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Using Mobile Health (mHealth) Technology in the Management of Diabetes Mellitus, Physical Inactivity, and Smoking

  • Coronary Heart Disease (S. Virani and S. Naderi, Section Editors)
  • Published:
Current Atherosclerosis Reports Aims and scope Submit manuscript

Abstract

Purpose of Review

Cardiovascular mortality remains high due to insufficient progress made in managing cardiovascular risk factors such as diabetes mellitus, physical inactivity, and smoking. Healthy lifestyle choices play an important role in the management of these modifiable risk factors. Mobile health or mHealth is defined as the use of mobile computing and communication technologies (i.e., mobile phones, wearable sensors) for the delivery of health services and health-related information. In this review, we examine some recent studies that utilized mHealth tools to improve management of these risk factors, with examples from developing countries where available.

Recent Findings

The mHealth intervention used depends on the availability of resources. While developing countries are often restricted to text messages, more resourceful settings are shifting towards mobile phone applications and wearable technology. Diabetes mellitus has been extensively studied in different settings, and results have been encouraging. Tools utilized to increase physical activity are expensive, and studies have been limited to resource-abundant areas and have shown mixed results. Smoking cessation has had promising initial results with the use of technology, but mHealth’s ability to recruit participants beyond those actively seeking to quit has not been established.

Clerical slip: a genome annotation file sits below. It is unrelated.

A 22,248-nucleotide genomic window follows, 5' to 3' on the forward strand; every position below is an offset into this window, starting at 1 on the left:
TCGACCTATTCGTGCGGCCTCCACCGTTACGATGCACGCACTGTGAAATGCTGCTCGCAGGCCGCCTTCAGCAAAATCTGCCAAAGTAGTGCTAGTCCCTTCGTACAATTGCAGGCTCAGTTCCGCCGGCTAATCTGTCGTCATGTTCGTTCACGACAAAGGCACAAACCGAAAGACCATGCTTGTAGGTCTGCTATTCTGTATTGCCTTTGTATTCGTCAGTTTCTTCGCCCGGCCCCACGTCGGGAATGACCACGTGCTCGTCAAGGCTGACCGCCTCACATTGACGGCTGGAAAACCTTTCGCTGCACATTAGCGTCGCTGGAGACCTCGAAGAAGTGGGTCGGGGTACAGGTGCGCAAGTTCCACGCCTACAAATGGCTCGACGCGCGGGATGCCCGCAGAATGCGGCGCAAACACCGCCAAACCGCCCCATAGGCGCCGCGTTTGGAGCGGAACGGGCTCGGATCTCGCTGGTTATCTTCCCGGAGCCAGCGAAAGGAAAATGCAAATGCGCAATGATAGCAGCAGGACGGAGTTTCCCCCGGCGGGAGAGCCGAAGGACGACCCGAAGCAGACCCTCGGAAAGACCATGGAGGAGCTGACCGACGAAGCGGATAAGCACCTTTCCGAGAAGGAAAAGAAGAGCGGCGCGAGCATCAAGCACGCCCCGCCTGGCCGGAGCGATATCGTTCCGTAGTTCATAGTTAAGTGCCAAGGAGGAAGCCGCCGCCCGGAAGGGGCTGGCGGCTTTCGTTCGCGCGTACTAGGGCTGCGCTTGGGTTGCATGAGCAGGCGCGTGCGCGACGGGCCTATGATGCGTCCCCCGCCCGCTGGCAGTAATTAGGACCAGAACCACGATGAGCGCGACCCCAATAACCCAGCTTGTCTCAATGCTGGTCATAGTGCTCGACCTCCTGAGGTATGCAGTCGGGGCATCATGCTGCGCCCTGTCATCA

Summary

mHealth interventions appear to be a potential tool in improving control of cardiovascular risk factors that rely on individuals making healthy lifestyle choices. Data related to clinical impact, if any, of commercially available tools is lacking. More studies are needed to assess interventions that target multiple cardiovascular risk factors and their impact on hard cardiovascular outcomes.

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Correspondence to Salim S. Virani.

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Conflict of Interest

Hasan Rehman, Ayeesha K. Kamal, Saleem Sayani, and Anwar T. Merchant declare that they have no conflicts of interest.

Pamela B. Morris declares being on the advisory boards for Amgen, AstraZeneca, and Sanofi Regeneron.

Salim Virani declares being an Associate Editor for Innovations, ACC.org.

Human and Animal Rights and Informed Consent

This article does not contain any studies with human or animal subjects performed by any of the authors.

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This article is part of the Topical Collection on Coronary Heart Disease

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Rehman, H., Kamal, A.K., Sayani, S. et al. Using Mobile Health (mHealth) Technology in the Management of Diabetes Mellitus, Physical Inactivity, and Smoking. Curr Atheroscler Rep 19, 16 (2017). https://doi.org/10.1007/s11883-017-0650-5

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  • DOI: https://doi.org/10.1007/s11883-017-0650-5

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